This book includes two of my favorite scenarios: unrequited love and diary entries. And Quinn puts both elements to good use. In the unrequited love books I’ve read in the past few years, the man has been the one to love from afar. In this case, it’s the heroine. This was a nice twist. Another element I appreciated was the fact that there’s complexity in her feelings. As Turner’s life changes and as he changes, she revises her opinion of him. Miranda may love him, but it’s not a blind love.

As for Turner, I found myself quite sympathetic to him. Quinn does an exceptional job of showing how his previous marriage affected his thinking. It helped me as a reader to know where he was coming from. I thought his reluctance to admit he loved Miranda was especially realistic. He thought he loved his first wife, so he associated that emotion with the heartbreak he felt. What he felt with Miranda wasn’t heartbreak.

Overall, I liked The Secret Diaries of Miss Miranda Cheever. It wasn’t my favorite of Quinn’s novels, but still one I enjoyed and one I will reread.

Demon’s Delight

Demon’s Delight 

Demon’s Delight is an anthology I picked up at RWA. It’s a solid read, though I found myself wishing a couple of the stories were longer.

From MaryJanice Davidson . . . Can a witch and a witch-hunter find common ground . . . without killing each other first?

From Emma Holly . . . A beautiful scientist in the realm of the Demon World falls in love with a human male she has experimented on–and is changed forever . . .

From Vickie Taylor . . . Zane is hell-bent on danger–the more he eludes death, the bigger the rush. Then he awakens from a near-drowning not only alive, but in the caring arms of a beautiful angel. But the ethereal Rosemary is driven by her own desires–and full of surprises.

From Catherine Spangler . . . Meet Rachel, hooker and vampire, plying both trades after hours until she meets Gabriel on the night shift. He’s an angelic emissary on a mission to prove Rachel still has a sould, and to save it. But she offers him a mortal temptation he never expects . . .

I loved the concept of MaryJanice Davidson’s story, “Witch Way.” The hero and heroine are destined to battle each other until both die. Unfortunately, neither one wants to do it. The premise is intriguing, and I enjoyed the interaction between Chris and Rhea. However, the story could have used another 20 pages or so to make the romance more convincing. I was a bit disappointed in the love scene as well.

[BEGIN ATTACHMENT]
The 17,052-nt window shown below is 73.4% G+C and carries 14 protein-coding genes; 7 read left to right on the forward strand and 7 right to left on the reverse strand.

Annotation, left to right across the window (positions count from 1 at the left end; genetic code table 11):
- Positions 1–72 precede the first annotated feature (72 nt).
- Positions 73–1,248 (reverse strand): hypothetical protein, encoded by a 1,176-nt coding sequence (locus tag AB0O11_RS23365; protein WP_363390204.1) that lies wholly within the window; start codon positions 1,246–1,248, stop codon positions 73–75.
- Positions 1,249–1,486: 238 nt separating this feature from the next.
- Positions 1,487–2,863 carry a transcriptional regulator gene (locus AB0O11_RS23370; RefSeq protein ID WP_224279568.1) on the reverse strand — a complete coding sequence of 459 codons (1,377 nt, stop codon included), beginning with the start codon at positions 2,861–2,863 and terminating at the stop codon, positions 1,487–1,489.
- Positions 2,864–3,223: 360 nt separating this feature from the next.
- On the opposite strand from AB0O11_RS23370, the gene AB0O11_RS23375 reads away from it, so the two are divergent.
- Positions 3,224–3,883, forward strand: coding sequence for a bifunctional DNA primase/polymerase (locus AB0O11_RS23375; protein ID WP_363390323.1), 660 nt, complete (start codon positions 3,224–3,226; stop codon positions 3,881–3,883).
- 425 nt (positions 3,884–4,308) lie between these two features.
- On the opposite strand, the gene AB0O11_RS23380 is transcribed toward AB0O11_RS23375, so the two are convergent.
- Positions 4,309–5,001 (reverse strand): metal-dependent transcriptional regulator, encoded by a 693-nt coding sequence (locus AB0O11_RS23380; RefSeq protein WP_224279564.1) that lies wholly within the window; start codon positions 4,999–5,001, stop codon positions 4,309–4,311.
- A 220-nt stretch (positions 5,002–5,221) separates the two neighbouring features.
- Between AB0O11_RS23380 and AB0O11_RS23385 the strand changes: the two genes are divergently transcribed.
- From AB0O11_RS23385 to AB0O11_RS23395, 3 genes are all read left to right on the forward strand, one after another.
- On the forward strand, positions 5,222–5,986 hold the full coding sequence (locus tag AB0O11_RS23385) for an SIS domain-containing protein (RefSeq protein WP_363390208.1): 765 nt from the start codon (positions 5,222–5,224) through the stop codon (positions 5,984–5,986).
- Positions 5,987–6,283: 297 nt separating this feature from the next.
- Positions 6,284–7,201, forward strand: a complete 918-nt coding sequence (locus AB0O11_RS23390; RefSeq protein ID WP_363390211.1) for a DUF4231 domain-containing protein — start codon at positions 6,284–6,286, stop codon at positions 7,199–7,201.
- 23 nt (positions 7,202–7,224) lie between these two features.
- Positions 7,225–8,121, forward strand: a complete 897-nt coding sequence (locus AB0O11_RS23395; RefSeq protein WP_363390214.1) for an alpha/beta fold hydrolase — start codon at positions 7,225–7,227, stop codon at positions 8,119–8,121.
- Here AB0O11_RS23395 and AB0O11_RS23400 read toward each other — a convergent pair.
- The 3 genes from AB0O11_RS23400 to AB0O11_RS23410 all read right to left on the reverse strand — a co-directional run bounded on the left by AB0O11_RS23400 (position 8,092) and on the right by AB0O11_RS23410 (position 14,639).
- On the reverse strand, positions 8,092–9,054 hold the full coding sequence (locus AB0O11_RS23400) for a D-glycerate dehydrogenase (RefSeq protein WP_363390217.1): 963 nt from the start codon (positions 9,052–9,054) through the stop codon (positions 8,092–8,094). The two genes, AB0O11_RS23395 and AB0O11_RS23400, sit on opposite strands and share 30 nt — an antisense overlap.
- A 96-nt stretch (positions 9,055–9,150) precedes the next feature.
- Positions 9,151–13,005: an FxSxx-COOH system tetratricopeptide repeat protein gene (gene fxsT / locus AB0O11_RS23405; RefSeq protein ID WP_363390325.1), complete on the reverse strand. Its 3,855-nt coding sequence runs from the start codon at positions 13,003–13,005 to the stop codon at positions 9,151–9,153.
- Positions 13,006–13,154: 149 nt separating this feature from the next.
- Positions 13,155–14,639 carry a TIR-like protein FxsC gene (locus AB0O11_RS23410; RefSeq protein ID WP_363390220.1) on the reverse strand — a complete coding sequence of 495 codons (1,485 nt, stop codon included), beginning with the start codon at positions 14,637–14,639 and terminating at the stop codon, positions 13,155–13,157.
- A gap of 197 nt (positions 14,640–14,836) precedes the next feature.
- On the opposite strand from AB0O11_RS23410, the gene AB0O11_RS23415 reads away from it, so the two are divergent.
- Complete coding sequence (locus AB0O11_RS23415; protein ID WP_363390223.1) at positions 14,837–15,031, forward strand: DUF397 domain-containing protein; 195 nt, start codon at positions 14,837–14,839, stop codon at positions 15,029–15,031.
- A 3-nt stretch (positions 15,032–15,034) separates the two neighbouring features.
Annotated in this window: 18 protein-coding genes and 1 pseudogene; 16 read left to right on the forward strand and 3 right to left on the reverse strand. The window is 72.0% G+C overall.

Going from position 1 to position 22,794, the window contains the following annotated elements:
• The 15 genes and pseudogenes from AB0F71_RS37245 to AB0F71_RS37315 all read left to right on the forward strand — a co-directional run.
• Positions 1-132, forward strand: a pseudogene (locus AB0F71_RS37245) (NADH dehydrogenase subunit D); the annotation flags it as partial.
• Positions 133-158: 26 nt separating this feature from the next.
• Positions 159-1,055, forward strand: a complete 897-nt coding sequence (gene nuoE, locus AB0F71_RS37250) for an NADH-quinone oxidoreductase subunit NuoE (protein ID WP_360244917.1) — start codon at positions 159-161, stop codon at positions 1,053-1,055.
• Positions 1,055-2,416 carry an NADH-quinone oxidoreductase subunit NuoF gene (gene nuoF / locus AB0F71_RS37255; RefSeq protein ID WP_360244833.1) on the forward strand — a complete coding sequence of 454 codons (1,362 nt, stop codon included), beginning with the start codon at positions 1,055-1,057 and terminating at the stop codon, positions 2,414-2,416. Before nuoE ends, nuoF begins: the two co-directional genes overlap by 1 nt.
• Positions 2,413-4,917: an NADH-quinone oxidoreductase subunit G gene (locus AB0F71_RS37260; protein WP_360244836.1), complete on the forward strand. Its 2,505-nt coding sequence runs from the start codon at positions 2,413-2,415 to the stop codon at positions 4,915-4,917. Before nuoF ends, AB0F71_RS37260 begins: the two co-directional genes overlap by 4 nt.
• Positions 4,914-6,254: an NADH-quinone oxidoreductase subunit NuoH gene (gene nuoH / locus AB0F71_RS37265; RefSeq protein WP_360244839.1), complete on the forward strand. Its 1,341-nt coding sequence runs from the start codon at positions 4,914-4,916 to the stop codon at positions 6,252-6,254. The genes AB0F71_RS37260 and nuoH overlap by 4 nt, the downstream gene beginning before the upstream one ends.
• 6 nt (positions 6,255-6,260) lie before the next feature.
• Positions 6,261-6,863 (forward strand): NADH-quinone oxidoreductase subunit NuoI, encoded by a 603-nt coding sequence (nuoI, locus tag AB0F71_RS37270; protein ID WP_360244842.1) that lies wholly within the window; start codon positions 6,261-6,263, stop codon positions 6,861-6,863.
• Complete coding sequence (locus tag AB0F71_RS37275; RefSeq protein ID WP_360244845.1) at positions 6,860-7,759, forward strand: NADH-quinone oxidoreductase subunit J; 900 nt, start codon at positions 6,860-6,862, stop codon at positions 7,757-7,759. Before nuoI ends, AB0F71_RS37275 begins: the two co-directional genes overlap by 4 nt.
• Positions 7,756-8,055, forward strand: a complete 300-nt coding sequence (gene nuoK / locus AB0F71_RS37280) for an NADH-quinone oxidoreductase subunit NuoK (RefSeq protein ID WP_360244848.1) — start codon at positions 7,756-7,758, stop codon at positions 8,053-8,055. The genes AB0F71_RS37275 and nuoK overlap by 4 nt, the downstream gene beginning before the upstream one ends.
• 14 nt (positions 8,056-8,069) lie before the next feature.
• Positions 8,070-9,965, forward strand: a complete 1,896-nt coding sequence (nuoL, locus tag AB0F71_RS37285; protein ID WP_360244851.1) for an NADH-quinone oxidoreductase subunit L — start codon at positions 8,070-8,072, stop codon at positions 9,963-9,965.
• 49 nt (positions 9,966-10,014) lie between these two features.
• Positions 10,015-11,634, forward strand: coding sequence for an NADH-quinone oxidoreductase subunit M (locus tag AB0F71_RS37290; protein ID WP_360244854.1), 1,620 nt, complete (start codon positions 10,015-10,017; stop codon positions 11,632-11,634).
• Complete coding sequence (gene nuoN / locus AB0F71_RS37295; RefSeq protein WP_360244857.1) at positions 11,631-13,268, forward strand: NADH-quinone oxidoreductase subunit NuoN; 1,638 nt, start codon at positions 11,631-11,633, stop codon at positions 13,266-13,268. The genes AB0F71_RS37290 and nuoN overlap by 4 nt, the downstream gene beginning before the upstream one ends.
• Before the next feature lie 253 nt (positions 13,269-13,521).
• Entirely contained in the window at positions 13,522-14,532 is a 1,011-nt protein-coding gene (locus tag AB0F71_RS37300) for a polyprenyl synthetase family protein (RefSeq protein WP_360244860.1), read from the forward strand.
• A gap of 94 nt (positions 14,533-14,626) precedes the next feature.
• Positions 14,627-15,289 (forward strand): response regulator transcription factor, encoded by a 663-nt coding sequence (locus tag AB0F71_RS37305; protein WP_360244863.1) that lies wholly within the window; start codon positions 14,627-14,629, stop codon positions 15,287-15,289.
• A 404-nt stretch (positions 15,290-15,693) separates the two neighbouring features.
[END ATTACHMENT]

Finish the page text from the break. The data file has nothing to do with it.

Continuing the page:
The next story is Catherine Spangler’s “Street Corners and Halos.” It was lovely to watch the wounded Rachel heal. Her backstory was intriguing, which made her a character I wanted to read about. The resolution did seem a bit too easy; however, I liked spending time with the characters, and I plan to see what else Spangler has written.

Emma Holly’s “The Demon’s Angel” comes next, and it’s set in the same world as the story I loved in Hot Spell. “The Demon’s Angel” is plenty hot, and I loved the hero. Once again, though, I would have liked to see what Holly would have done with another 20 pages. Harry and Khira have such a complex relationship simply because of the way they meet. I would have liked to see this dealt with a bit more.

My favorite story was Vickie Taylor’s “Angel and the Hellraiser.” Rosemary is an angel who is set to save Zane . . . if she can. At first, he appears to be a classic troublemaker; it’s soon clear that there’s more to him than that. Rosemary has a lot to offer him. In a nice reciprocity, she needs to learn something from Zane as well. This story brought tears to my eyes at one point. It was very nicely done.

Demon’s Delight was a quick read with a nice variety of stories. They averaged out the book to be 3.5 out of 5.

Harry Potter and the Half-Blood Prince

Half-Blood Prince

Although I’ve had J.K. Rowling’s Harry Potter and the Half-Blood Prince since the day it was released, I only read it this month. I didn’t read it immediately for a couple of reasons: (1) No air conditioning, so sitting to read a long book didn’t sound at all appealing. (2) I was a bit turned off by book 5, which vexed me because of who was killed at the end. I also thought it could have used some editing. Desperately.

This month I finally had the urge to read it, so I did. It was quite good (4.5 out of 5), even though the only development I didn’t know before reading was the identity of the Half-Blood Prince. I knew who died this time around–really, who else could it have been? I guessed even before a coworker accidentally let it slip.

Anyway, I’m not going to do a summary, because the Harry Potter books are so well known. I’ll just discuss a few things. I imagine I am among the last to read this book, so I’m not going to do the highlight the spoilers thing. So, if you want to avoid spoilers, stop reading.